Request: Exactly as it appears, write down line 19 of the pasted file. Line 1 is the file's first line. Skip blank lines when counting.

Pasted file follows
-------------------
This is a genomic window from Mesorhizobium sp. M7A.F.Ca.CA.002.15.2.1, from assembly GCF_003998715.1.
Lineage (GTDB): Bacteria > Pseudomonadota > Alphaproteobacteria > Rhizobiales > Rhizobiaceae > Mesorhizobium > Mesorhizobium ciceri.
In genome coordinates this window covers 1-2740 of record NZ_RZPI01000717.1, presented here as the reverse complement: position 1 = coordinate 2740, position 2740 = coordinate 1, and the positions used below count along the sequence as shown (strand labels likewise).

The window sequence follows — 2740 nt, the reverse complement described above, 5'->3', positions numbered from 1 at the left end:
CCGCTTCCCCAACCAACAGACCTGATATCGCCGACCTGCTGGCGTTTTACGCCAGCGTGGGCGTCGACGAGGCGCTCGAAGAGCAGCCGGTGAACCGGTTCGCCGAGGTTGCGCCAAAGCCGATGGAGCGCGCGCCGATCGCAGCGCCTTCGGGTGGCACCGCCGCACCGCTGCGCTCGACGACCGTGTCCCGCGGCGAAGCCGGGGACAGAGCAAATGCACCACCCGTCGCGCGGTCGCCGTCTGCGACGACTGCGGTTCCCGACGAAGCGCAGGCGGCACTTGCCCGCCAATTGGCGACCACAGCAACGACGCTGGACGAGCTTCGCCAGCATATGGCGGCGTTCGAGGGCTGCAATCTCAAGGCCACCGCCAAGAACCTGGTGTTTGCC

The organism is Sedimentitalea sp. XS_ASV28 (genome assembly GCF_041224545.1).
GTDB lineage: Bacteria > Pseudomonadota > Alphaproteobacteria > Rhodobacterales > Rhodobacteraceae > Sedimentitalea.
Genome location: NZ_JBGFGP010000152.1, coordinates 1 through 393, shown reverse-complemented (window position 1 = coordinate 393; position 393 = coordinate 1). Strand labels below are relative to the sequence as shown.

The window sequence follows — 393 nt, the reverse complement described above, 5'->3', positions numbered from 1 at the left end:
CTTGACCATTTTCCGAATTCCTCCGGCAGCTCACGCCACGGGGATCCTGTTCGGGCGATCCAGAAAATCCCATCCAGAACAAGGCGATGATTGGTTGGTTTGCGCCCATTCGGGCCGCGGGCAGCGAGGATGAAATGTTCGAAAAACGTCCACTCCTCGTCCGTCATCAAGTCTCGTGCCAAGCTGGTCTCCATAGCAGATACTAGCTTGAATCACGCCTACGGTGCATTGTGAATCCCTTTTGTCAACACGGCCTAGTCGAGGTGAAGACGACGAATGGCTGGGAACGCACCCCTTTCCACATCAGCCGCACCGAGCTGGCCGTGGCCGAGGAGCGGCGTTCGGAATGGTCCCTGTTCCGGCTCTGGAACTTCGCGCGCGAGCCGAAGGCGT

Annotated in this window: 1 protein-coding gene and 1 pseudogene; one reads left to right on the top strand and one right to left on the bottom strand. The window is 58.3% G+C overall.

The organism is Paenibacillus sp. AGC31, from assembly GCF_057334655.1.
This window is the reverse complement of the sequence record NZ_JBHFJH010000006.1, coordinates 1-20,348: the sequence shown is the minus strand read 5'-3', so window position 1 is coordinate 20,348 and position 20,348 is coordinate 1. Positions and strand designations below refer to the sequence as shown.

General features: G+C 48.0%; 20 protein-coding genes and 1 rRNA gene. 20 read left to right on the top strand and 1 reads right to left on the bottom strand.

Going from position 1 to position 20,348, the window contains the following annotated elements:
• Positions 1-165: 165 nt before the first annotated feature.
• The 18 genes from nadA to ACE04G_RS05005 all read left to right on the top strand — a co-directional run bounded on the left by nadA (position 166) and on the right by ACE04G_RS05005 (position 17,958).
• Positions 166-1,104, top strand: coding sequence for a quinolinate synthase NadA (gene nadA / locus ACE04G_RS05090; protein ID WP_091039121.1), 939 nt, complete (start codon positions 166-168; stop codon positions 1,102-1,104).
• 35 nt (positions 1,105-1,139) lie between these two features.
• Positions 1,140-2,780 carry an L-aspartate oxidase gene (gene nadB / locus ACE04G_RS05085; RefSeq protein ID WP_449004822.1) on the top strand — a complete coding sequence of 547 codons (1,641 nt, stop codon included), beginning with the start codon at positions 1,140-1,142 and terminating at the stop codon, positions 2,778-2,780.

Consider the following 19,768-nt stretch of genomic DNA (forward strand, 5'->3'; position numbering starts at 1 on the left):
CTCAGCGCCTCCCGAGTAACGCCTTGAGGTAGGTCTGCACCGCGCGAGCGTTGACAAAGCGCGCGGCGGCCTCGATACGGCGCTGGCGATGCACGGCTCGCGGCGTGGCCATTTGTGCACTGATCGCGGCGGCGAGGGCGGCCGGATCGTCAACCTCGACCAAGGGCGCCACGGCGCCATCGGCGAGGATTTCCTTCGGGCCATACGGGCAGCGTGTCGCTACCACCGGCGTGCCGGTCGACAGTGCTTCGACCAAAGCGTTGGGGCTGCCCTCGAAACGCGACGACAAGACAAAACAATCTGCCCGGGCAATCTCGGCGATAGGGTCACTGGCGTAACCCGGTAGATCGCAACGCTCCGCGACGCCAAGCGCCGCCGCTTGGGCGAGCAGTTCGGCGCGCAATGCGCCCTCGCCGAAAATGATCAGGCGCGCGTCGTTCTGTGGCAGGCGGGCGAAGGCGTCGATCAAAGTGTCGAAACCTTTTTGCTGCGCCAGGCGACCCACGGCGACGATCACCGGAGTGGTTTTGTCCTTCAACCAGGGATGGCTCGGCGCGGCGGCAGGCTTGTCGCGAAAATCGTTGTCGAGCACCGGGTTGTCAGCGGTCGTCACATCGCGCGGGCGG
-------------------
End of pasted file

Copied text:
• 35 nt (positions 1,105-1,139) lie between these two features.